Tracking climate change, mapping wildlife habitat

The Open Space Institute is working in the Southern Appalachians to provide research and grant and loan capital to help land trusts and government agencies target their protection efforts in the region, one of the most biodiverse places in the world.

Supported by grants from the Wildlife Conservation Society, the Merck Family Fund, and the Lyndhurst Foundation, OSI completed research looking at how the region will respond to climate change throughout an 83,000-square-mile region that stretches across Alabama, Georgia, Kentucky, North Carolina, South Carolina, Tennessee, West Virginia and Virginia. 

With an expert advisory committee made up of state wildlife agency officials, OSI worked with GIS expert Andy Carroll at the University of Tennessee-Chattanooga to identify:

  • forest blocks of contiguous habitat that are likely to support healthy ecological function and remain resilient to the impacts of climate change; 
  • corridors linking forest blocks that will allow movement as plants and animals migrate to adjust to climate change over multiple generations;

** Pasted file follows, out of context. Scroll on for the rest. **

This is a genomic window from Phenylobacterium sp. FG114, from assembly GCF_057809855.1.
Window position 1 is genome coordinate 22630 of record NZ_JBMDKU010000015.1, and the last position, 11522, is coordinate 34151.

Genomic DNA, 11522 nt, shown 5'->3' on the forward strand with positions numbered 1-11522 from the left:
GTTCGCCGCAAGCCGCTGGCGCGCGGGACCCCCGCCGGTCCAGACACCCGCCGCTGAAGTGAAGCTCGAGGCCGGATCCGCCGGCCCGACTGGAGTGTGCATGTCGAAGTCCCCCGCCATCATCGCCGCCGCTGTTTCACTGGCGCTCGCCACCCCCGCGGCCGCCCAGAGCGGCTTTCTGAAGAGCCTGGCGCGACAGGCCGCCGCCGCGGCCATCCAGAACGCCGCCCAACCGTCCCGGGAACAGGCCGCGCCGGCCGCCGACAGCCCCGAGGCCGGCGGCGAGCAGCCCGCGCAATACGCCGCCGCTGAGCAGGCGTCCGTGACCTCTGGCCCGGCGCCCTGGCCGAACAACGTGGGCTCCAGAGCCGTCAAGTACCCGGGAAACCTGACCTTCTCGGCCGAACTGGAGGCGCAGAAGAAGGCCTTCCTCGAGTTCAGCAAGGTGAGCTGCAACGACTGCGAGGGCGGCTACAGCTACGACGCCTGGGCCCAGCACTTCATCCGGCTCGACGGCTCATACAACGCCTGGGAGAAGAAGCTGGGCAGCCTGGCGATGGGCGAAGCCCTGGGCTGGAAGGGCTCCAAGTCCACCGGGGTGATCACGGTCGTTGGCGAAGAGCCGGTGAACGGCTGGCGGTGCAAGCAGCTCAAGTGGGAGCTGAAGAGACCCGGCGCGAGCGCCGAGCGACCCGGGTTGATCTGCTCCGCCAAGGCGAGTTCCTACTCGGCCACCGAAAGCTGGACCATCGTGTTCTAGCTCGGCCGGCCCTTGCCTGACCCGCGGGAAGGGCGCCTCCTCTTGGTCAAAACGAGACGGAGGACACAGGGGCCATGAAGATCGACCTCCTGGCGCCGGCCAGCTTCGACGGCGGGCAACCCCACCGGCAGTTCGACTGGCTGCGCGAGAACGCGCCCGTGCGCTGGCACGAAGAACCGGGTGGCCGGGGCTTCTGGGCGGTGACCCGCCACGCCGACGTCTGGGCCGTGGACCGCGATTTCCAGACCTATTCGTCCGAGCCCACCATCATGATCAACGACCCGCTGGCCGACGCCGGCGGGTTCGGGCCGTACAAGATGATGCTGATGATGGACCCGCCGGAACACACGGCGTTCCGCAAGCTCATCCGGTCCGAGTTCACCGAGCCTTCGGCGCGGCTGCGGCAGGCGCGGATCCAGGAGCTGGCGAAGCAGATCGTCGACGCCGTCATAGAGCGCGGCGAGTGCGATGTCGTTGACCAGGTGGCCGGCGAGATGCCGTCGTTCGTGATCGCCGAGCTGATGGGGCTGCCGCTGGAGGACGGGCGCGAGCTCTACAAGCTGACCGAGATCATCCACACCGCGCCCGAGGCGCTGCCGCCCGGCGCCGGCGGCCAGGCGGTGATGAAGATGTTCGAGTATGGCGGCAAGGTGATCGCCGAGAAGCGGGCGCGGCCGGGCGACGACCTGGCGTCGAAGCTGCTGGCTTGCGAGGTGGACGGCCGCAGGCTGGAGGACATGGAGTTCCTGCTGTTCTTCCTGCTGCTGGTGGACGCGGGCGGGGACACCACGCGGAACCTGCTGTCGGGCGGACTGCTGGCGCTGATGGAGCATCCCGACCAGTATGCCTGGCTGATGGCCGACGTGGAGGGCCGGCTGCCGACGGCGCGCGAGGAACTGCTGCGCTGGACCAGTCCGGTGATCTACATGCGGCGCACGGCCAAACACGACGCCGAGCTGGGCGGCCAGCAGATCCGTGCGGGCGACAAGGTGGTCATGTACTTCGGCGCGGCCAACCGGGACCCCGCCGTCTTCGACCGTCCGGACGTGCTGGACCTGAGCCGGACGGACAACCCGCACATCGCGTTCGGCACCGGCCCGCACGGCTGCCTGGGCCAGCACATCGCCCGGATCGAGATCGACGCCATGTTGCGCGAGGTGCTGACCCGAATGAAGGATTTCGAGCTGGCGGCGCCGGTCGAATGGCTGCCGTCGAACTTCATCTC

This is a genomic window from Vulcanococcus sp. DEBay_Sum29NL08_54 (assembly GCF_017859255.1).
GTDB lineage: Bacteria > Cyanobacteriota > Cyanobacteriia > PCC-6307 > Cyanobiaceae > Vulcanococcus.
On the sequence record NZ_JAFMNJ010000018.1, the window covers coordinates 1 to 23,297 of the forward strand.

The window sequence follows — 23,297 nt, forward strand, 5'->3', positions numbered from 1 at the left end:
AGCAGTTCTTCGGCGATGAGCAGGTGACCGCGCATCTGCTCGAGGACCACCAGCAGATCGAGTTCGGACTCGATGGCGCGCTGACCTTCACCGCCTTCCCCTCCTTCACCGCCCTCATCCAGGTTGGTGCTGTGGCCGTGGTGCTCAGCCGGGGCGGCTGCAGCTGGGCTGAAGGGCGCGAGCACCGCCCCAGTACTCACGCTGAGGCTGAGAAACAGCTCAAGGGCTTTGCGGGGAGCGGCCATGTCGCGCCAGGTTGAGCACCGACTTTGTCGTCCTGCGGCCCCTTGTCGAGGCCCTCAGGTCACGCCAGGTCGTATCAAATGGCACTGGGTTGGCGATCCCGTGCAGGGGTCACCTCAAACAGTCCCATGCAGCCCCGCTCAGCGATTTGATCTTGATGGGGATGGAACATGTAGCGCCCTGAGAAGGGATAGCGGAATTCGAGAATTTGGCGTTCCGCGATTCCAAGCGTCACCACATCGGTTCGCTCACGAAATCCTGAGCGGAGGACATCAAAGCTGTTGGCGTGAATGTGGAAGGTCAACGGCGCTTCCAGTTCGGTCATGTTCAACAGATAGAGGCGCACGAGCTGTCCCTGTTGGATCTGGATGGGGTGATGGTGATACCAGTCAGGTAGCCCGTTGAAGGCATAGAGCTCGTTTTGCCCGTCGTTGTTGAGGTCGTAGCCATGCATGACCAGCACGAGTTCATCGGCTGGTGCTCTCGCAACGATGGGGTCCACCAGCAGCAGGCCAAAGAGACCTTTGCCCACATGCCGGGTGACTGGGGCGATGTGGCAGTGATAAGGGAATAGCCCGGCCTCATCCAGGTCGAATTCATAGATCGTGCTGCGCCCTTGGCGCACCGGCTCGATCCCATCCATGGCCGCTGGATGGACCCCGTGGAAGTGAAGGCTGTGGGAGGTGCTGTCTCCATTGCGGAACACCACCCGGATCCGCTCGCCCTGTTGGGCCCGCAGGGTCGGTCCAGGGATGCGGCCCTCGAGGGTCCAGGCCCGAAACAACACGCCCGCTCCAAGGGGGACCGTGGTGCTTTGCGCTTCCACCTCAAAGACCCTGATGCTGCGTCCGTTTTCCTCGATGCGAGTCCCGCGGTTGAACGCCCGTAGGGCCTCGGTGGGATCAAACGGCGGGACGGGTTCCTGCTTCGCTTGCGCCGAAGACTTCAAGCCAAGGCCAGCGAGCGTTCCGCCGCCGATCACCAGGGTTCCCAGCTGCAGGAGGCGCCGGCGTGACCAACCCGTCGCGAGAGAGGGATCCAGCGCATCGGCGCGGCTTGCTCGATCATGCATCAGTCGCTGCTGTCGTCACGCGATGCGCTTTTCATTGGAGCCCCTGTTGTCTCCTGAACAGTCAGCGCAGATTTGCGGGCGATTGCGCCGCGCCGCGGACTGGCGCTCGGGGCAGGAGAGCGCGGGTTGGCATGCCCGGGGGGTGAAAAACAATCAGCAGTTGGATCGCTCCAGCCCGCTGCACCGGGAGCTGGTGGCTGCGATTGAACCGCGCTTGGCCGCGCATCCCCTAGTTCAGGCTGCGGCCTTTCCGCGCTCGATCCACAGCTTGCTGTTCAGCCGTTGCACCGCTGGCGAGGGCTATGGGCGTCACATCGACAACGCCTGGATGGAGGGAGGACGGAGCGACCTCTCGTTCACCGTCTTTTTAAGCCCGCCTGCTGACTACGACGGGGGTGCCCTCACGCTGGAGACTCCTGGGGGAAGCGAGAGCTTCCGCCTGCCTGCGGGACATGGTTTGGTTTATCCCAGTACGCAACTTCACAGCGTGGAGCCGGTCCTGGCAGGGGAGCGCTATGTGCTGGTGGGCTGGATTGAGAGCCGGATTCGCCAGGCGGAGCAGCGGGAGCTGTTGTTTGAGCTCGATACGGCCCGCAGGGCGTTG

• a selection of aquatic and terrestrial species considered representative of the broader biological diversity of the region; and
  • the relative vulnerability of these representative species to changes in climate.

With this research in hand, OSI identified the intact forest blocks  that provide refuge for the greatest diversity of aquatic and terrestrial sensitive species. Among the places that emerged as critical for protecting intact natural systems in the face of climate change and that currently hosts hundreds of sensitive species was the Paint Rock Watershed region on the Southern Cumberland Plateau.

Focusing on the Southern Cumberland, where land trusts and other partners are already working with willing landowners to protect large forested properties, OSI raised $4.75 million and $2 million in loan funds from private foundations and its own capital to launch the Southern Cumberland Land Protection Fund in October 2012.

These funds will be made available for permanent conservation of critical forest blocks in the Southern Cumberland.

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